|The bride's bouquet, I made for her.|
This last week end, my husband and I attended a wedding together. While we knew the groom longest, his new wife had become, over the few years they had been seeing one another, a very dear friend too. It was a second marriage for both of them, and while neither were in the bloom of youth, they were certainly in the bloom of love on this, their wedding day.
It was a small affair, maybe only seventy or so people, versus the large extravaganzas we have grown to expect with our children's friend's wedding. Each detail was them. From the invitation sent, (Yippie Skippy! we are getting married) to food served, and wedding cake, (I do love wedding cake) which was in the French style versus the American frosting upon frosting delicacy.
|Flowers that I made for the reception.|
As my husband and I sat in the cozy chapel, it barely sat all of the guests, seeing so very intimately the bride and groom as they made their vows, I felt the very room breath in and out from the people around me as we watched with emotion. Some were young, on the threshold of life, some towards the end of their days, and others making a break with the life they were currently engaged, in for paths new to them. All in all, very moving and very thought provoking.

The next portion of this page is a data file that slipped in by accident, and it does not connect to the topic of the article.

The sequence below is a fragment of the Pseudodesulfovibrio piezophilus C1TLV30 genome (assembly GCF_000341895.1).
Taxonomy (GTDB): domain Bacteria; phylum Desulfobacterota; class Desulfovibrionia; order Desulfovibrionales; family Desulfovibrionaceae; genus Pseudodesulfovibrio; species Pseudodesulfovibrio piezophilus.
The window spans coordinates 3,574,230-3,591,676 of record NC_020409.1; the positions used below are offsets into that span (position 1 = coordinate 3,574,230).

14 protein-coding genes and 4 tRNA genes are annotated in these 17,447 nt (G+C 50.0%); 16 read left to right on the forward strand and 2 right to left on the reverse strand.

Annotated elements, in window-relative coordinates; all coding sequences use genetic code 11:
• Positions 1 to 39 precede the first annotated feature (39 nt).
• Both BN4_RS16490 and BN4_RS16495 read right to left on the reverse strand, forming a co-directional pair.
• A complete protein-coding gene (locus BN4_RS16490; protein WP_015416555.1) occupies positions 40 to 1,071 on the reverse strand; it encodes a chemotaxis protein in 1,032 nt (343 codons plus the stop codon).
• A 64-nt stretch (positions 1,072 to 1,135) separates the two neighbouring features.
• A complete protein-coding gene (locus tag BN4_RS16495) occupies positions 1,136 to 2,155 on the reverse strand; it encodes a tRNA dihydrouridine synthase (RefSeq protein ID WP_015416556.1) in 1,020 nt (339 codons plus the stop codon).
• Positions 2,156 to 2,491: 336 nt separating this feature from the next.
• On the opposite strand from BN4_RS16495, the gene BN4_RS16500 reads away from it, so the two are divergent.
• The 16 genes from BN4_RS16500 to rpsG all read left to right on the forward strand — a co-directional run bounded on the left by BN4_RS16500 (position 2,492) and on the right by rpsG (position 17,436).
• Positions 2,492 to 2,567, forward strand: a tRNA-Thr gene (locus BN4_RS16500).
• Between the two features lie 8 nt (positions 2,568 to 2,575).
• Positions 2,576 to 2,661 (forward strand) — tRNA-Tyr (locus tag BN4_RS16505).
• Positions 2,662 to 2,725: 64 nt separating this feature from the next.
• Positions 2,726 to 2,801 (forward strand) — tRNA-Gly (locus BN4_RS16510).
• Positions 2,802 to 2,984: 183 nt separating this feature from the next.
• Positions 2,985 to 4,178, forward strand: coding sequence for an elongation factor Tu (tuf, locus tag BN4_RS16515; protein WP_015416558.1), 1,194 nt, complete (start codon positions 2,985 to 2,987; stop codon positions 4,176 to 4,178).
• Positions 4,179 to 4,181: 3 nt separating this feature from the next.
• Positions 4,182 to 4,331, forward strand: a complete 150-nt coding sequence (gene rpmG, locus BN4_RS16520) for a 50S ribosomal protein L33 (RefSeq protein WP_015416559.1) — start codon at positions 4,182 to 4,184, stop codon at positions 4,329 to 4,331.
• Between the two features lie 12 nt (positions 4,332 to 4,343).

My husband and I will celebrate thirty-five years of marriage later this month. Hearing the words very similar to the ones we promised each other all of those years ago, I felt my breath shorten, and tears sting my eyes. I was overcome, thinking how easy it is to discount and disregard these very lofty promises of: kindness, fidelity, and honesty with one another, till death do you part. I felt a renewed love for my spouse, while at the same time acknowledging, we have often failed in our attempts to love each other. That being said, we both have kept attempting to do so.
|One of the corsages I also made.|
After we moved on to the reception, and eventually back home for the night, I silently remembered these two newly married people in my prayers, knowing this endeavor called marriage, needs many prayers, much patience, and the ability to suffer long and still be kind.